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Larval performance of the pyralid borer Eldana saccharina Walker and stalk damage in sugarcane: Influence of plant silicon, cultivar and feeding site

http://www.ingentaconnect.com/content/tandf/ttpm/2007/00000053/00000003/art00002
-------------------------------------------------
EFFECT OF CALCIUM SILICATE ON FEEDING AND DEVELOPMENT OF TROPICAL SOD WEBWORMS (LEPIDOPTERA: PYRALIDAE)

http://www.bioone.org/doi/pdf/10.1653/0015-40402004087%5B0393%3AEOCSOF%5D2.0.CO%3B2
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Feeding non-preference of the corn leaf aphid Rhopalosiphum maidis (Fitch, 1856) (Hemiptera: Aphididae) to corn plants (Zea mays L.) treated with silicon

http://www.scielo.br/scielo.php?pid=S1413-70542005000400007&script=sci_arttext
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Prospective of Silicon fertilization for citrus in Florida.

http://www.cabdirect.org/abstracts/20013019206.html;jsessionid=FA38EF269620FDCFD8A2C29C606204AC
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Even rabbilts do not like silicon in leaves. See link below as it is too long to post here.

-----------------------------------
Combination of silicate and biocontrol of two spotted spider mite

http://www.tandfonline.com/doi/abs/10.1080/09670874.2010.495794

Here is a link that might be useful: rabbits and silicon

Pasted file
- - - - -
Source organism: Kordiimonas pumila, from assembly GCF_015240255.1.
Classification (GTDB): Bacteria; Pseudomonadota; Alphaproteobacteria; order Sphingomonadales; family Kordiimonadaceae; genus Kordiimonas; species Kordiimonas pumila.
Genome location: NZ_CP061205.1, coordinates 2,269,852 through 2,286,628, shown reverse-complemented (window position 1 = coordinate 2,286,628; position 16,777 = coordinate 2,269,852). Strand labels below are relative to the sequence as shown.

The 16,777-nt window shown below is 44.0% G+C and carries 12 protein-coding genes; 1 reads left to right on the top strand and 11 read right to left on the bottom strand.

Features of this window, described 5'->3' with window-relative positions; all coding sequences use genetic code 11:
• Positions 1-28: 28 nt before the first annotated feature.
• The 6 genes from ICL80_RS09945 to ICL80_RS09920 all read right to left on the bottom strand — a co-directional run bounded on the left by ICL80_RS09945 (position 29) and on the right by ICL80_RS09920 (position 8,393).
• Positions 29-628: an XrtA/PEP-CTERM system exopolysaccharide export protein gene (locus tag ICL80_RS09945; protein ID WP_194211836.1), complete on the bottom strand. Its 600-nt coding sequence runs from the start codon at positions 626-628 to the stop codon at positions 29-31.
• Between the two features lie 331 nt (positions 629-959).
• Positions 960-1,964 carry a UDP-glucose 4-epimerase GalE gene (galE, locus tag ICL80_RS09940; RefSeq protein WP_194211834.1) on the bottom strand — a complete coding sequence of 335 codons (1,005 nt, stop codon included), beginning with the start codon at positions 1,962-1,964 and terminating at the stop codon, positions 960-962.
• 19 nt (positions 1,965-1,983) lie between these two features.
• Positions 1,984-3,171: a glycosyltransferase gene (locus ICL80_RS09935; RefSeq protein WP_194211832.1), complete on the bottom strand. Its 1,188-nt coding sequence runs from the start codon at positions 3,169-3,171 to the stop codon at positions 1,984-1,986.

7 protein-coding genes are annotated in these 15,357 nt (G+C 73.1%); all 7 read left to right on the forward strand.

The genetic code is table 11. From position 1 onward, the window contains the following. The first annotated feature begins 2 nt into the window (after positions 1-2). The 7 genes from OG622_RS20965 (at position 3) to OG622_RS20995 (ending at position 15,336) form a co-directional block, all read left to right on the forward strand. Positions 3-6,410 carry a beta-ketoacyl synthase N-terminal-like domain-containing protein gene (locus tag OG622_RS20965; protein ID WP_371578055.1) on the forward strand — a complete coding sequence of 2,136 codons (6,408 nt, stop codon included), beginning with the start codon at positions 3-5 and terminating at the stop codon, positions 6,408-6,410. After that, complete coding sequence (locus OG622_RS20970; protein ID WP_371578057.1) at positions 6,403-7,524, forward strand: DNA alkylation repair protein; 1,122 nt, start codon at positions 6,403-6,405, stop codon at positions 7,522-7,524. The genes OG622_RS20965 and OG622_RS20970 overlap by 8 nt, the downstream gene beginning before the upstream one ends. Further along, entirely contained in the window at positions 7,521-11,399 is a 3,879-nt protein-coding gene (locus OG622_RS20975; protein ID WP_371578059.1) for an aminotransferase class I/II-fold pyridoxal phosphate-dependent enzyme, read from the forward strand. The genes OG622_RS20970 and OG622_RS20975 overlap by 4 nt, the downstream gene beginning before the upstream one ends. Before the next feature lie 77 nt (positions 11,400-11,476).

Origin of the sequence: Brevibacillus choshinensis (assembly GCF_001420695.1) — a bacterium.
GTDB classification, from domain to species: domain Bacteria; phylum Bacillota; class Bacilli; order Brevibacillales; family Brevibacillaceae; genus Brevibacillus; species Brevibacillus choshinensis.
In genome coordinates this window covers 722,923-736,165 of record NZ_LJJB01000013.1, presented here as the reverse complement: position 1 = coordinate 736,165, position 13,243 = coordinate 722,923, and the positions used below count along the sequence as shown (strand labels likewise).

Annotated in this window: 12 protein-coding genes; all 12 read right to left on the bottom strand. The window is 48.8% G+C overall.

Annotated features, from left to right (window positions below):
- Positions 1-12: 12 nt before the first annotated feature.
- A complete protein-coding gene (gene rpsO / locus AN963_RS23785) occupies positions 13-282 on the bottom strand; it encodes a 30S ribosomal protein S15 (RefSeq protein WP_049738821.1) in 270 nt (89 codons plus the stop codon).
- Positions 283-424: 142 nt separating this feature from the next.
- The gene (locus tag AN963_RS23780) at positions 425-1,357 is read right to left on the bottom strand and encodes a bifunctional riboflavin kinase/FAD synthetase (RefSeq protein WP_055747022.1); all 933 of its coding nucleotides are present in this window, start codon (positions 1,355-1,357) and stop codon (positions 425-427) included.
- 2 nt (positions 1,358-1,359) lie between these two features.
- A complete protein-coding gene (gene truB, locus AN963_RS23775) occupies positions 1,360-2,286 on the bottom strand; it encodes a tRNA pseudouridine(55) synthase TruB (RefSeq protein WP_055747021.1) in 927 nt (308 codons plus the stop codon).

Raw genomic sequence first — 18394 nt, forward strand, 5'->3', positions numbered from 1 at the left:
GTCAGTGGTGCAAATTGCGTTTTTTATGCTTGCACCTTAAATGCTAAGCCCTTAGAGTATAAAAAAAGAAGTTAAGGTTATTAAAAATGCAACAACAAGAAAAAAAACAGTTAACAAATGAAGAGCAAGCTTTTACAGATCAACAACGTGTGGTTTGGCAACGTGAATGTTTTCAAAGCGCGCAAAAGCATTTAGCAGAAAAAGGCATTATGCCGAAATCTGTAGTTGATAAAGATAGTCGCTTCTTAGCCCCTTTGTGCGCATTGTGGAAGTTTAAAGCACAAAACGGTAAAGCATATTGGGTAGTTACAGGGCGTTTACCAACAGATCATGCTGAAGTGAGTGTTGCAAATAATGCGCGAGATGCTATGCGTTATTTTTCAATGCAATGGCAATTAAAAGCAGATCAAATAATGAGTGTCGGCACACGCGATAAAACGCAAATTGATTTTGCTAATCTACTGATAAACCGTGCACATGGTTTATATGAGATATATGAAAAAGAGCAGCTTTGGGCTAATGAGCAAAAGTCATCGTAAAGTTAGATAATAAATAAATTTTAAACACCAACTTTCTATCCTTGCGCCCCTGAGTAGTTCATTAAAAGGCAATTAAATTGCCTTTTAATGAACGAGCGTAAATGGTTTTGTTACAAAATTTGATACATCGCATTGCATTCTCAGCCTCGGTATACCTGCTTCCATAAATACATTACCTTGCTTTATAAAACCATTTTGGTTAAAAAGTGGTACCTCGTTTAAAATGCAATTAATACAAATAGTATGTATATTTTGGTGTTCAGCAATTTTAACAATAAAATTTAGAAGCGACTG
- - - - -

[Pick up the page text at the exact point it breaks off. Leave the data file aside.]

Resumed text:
Bookmark   December 4, 2012 at 5:03PM
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henry_kuska

Abstract for very recent review (you probably could see the full paper in a large university library).

I have the full paper. Under current law I can e-mail a limited number of copies for educational purposes. Below is a quote for the main example for roses in the full review:

"Similarly, recent research on the beneficial effect of silicon in roses clearly shows that the heightened resistance against Podosphaera pannosa is the result of an increased formation of papillae and deposition of callose and H2O2, along with an upregulation of the phenylpropanoid pathway producing antimicrobial phenolic compounds and flavonoids (Shetty et al., 2011,2012)."

They cited the following two papers:

Authors: Shetty R, Frette X, Jensen B, Shetty NP, Jensen JD, Jorgensen HJL, Newman MA, Christensen LP.

Title: Silicon-induced changes in antifungal phenolic acids, flavonoids, and key phenylpropanoid pathway genes during the interaction between miniature roses and the biotrophic pathogen Podosphaera pannosa.

Published in: Plant Physiology 157, 2194�2205, (2011).
------------------------------------
Authors: Shetty R, Jensen B, Shetty NP, Hansen M, Hansen CW, Starkey KR, Jorgensen HJL.

Title: Silicon induced resistance against powdery mildew of roses caused by Podosphaera pannosa.

Published in: Plant Pathology 61, 120�131, (2012).

Here is a link that might be useful: very recent review

    Bookmark   December 25, 2012 at 12:44AM